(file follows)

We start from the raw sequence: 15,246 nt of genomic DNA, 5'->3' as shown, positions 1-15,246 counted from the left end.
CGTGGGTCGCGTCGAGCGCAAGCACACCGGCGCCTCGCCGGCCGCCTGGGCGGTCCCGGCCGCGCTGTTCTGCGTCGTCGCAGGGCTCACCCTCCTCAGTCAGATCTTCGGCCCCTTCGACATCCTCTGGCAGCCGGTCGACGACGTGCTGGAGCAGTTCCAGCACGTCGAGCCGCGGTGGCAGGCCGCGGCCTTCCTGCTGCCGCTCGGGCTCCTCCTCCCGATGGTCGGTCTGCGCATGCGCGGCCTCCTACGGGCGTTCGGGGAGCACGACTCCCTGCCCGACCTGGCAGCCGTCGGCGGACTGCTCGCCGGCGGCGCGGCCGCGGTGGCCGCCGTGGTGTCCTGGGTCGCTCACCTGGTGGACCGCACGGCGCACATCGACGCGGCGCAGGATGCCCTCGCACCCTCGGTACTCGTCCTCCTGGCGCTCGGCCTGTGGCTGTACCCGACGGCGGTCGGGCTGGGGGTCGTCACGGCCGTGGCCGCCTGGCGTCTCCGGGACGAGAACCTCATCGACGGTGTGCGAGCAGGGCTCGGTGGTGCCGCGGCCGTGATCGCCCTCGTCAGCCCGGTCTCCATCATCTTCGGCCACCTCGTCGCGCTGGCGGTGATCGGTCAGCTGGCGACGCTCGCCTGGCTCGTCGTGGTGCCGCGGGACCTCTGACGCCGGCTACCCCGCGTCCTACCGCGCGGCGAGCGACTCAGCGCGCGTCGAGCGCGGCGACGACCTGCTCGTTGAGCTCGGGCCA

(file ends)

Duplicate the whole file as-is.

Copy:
We start from the raw sequence: 15,246 nt of genomic DNA, 5'->3' as shown, positions 1-15,246 counted from the left end.
CGTGGGTCGCGTCGAGCGCAAGCACACCGGCGCCTCGCCGGCCGCCTGGGCGGTCCCGGCCGCGCTGTTCTGCGTCGTCGCAGGGCTCACCCTCCTCAGTCAGATCTTCGGCCCCTTCGACATCCTCTGGCAGCCGGTCGACGACGTGCTGGAGCAGTTCCAGCACGTCGAGCCGCGGTGGCAGGCCGCGGCCTTCCTGCTGCCGCTCGGGCTCCTCCTCCCGATGGTCGGTCTGCGCATGCGCGGCCTCCTACGGGCGTTCGGGGAGCACGACTCCCTGCCCGACCTGGCAGCCGTCGGCGGACTGCTCGCCGGCGGCGCGGCCGCGGTGGCCGCCGTGGTGTCCTGGGTCGCTCACCTGGTGGACCGCACGGCGCACATCGACGCGGCGCAGGATGCCCTCGCACCCTCGGTACTCGTCCTCCTGGCGCTCGGCCTGTGGCTGTACCCGACGGCGGTCGGGCTGGGGGTCGTCACGGCCGTGGCCGCCTGGCGTCTCCGGGACGAGAACCTCATCGACGGTGTGCGAGCAGGGCTCGGTGGTGCCGCGGCCGTGATCGCCCTCGTCAGCCCGGTCTCCATCATCTTCGGCCACCTCGTCGCGCTGGCGGTGATCGGTCAGCTGGCGACGCTCGCCTGGCTCGTCGTGGTGCCGCGGGACCTCTGACGCCGGCTACCCCGCGTCCTACCGCGCGGCGAGCGACTCAGCGCGCGTCGAGCGCGGCGACGACCTGCTCGTTGAGCTCGGGCCA